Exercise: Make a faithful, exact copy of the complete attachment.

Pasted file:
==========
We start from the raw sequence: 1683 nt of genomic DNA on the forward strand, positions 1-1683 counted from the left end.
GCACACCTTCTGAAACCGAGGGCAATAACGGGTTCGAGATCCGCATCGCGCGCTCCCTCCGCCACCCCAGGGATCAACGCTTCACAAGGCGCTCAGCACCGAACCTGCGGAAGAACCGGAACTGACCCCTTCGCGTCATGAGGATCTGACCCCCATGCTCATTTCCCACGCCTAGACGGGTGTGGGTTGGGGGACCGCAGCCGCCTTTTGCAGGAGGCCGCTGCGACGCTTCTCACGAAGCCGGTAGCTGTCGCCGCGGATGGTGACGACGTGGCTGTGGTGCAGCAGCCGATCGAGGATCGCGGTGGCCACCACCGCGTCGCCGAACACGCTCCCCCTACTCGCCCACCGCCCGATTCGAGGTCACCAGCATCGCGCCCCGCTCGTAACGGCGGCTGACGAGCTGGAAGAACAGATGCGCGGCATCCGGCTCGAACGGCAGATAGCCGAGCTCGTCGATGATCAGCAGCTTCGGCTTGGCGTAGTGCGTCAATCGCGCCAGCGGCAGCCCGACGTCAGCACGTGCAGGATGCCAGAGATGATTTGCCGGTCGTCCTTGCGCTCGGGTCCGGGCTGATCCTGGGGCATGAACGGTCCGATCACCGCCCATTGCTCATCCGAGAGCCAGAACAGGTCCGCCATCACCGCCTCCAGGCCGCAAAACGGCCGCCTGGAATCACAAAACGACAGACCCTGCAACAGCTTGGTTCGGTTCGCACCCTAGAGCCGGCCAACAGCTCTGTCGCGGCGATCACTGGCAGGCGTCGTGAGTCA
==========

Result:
We start from the raw sequence: 1683 nt of genomic DNA on the forward strand, positions 1-1683 counted from the left end.
GCACACCTTCTGAAACCGAGGGCAATAACGGGTTCGAGATCCGCATCGCGCGCTCCCTCCGCCACCCCAGGGATCAACGCTTCACAAGGCGCTCAGCACCGAACCTGCGGAAGAACCGGAACTGACCCCTTCGCGTCATGAGGATCTGACCCCCATGCTCATTTCCCACGCCTAGACGGGTGTGGGTTGGGGGACCGCAGCCGCCTTTTGCAGGAGGCCGCTGCGACGCTTCTCACGAAGCCGGTAGCTGTCGCCGCGGATGGTGACGACGTGGCTGTGGTGCAGCAGCCGATCGAGGATCGCGGTGGCCACCACCGCGTCGCCGAACACGCTCCCCCTACTCGCCCACCGCCCGATTCGAGGTCACCAGCATCGCGCCCCGCTCGTAACGGCGGCTGACGAGCTGGAAGAACAGATGCGCGGCATCCGGCTCGAACGGCAGATAGCCGAGCTCGTCGATGATCAGCAGCTTCGGCTTGGCGTAGTGCGTCAATCGCGCCAGCGGCAGCCCGACGTCAGCACGTGCAGGATGCCAGAGATGATTTGCCGGTCGTCCTTGCGCTCGGGTCCGGGCTGATCCTGGGGCATGAACGGTCCGATCACCGCCCATTGCTCATCCGAGAGCCAGAACAGGTCCGCCATCACCGCCTCCAGGCCGCAAAACGGCCGCCTGGAATCACAAAACGACAGACCCTGCAACAGCTTGGTTCGGTTCGCACCCTAGAGCCGGCCAACAGCTCTGTCGCGGCGATCACTGGCAGGCGTCGTGAGTCA